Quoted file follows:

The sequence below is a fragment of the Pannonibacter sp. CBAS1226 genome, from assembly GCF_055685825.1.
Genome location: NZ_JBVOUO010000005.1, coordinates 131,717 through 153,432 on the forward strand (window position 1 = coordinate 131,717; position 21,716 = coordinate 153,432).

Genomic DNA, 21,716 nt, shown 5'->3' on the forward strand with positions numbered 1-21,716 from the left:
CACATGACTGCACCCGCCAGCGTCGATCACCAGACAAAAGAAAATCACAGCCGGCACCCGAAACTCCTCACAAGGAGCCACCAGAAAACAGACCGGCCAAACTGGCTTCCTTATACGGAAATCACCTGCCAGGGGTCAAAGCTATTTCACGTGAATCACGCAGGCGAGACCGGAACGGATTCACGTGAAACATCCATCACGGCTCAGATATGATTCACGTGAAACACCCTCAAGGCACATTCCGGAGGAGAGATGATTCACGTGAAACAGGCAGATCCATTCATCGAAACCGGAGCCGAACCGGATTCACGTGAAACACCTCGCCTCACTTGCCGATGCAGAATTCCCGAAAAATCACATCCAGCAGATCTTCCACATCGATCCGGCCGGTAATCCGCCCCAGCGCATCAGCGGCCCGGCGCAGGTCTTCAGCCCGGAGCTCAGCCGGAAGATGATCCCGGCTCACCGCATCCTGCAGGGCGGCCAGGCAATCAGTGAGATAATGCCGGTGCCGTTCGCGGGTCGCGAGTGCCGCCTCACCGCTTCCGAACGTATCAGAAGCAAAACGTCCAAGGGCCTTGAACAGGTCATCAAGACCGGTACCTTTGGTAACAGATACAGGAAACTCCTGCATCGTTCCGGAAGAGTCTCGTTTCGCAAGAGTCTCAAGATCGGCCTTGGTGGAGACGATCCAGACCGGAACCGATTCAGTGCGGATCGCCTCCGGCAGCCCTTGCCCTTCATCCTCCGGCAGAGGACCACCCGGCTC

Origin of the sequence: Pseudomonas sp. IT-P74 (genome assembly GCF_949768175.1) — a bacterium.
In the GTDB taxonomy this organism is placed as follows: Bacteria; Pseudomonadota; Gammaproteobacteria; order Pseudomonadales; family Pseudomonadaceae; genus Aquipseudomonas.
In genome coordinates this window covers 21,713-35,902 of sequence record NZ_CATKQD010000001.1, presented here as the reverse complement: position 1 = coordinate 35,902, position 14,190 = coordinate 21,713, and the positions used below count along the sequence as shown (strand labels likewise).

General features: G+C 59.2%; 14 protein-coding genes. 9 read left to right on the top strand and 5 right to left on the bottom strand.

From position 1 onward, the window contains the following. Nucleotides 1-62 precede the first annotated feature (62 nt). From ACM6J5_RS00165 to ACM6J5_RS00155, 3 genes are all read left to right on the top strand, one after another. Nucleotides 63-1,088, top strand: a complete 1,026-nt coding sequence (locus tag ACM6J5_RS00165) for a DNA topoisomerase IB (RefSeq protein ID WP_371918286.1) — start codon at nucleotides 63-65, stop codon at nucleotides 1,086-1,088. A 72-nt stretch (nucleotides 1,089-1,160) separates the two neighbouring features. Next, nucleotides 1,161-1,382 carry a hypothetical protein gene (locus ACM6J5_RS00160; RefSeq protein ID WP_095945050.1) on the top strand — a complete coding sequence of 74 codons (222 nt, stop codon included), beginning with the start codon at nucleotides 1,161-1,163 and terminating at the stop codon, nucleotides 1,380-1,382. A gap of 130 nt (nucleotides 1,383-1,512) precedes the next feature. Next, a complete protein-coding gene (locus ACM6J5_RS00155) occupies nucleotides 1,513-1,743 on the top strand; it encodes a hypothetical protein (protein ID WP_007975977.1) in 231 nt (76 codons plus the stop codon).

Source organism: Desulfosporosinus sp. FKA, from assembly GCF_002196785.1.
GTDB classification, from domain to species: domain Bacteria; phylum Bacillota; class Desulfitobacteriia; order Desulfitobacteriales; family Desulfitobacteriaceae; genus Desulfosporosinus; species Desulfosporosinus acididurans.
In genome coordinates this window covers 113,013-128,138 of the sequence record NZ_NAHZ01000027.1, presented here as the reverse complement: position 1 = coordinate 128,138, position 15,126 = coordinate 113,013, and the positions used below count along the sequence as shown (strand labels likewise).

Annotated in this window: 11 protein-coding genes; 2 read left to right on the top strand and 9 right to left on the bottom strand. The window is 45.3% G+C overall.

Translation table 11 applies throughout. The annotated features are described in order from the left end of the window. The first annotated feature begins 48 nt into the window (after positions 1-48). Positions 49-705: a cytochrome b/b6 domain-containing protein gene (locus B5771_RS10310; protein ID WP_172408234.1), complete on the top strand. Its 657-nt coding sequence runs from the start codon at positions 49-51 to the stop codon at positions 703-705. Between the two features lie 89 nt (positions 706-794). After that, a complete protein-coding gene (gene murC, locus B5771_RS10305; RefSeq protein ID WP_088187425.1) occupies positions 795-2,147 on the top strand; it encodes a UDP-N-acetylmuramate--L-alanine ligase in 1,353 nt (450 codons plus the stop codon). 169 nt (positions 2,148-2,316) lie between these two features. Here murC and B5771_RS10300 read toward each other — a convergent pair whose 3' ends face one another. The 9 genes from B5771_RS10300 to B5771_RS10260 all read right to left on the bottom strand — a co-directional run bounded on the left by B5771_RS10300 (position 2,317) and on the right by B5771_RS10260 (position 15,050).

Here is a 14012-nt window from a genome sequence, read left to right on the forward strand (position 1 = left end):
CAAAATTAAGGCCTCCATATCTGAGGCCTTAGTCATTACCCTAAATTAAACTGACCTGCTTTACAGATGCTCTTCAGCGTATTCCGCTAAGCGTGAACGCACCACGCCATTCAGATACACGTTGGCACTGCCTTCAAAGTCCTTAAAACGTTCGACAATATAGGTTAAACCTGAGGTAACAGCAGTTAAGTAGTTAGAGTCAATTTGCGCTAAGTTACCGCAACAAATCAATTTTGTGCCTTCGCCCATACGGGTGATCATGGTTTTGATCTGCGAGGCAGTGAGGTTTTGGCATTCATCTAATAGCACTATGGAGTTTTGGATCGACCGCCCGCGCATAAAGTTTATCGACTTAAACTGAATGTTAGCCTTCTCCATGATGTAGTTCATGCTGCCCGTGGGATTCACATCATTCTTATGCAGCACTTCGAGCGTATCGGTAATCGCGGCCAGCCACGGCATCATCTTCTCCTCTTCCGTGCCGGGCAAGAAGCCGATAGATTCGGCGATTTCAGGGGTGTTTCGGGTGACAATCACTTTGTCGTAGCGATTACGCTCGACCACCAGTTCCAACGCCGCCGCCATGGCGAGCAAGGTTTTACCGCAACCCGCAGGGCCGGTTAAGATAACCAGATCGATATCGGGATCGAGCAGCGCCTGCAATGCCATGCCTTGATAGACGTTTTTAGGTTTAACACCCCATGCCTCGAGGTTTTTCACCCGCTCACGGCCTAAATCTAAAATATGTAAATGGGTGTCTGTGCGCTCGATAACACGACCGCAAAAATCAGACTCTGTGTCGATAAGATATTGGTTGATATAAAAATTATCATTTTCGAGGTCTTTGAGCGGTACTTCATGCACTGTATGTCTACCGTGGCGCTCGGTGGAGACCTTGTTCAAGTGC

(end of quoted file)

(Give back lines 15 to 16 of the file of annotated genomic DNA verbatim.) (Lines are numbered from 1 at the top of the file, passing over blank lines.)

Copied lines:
Here is a 14012-nt window from a genome sequence, read left to right on the forward strand (position 1 = left end):
CAAAATTAAGGCCTCCATATCTGAGGCCTTAGTCATTACCCTAAATTAAACTGACCTGCTTTACAGATGCTCTTCAGCGTATTCCGCTAAGCGTGAACGCACCACGCCATTCAGATACACGTTGGCACTGCCTTCAAAGTCCTTAAAACGTTCGACAATATAGGTTAAACCTGAGGTAACAGCAGTTAAGTAGTTAGAGTCAATTTGCGCTAAGTTACCGCAACAAATCAATTTTGTGCCTTCGCCCATACGGGTGATCATGGTTTTGATCTGCGAGGCAGTGAGGTTTTGGCATTCATCTAATAGCACTATGGAGTTTTGGATCGACCGCCCGCGCATAAAGTTTATCGACTTAAACTGAATGTTAGCCTTCTCCATGATGTAGTTCATGCTGCCCGTGGGATTCACATCATTCTTATGCAGCACTTCGAGCGTATCGGTAATCGCGGCCAGCCACGGCATCATCTTCTCCTCTTCCGTGCCGGGCAAGAAGCCGATAGATTCGGCGATTTCAGGGGTGTTTCGGGTGACAATCACTTTGTCGTAGCGATTACGCTCGACCACCAGTTCCAACGCCGCCGCCATGGCGAGCAAGGTTTTACCGCAACCCGCAGGGCCGGTTAAGATAACCAGATCGATATCGGGATCGAGCAGCGCCTGCAATGCCATGCCTTGATAGACGTTTTTAGGTTTAACACCCCATGCCTCGAGGTTTTTCACCCGCTCACGGCCTAAATCTAAAATATGTAAATGGGTGTCTGTGCGCTCGATAACACGACCGCAAAAATCAGACTCTGTGTCGATAAGATATTGGTTGATATAAAAATTATCATTTTCGAGGTCTTTGAGCGGTACTTCATGCACTGTATGTCTACCGTGGCGCTCGGTGGAGACCTTGTTCAAGTGC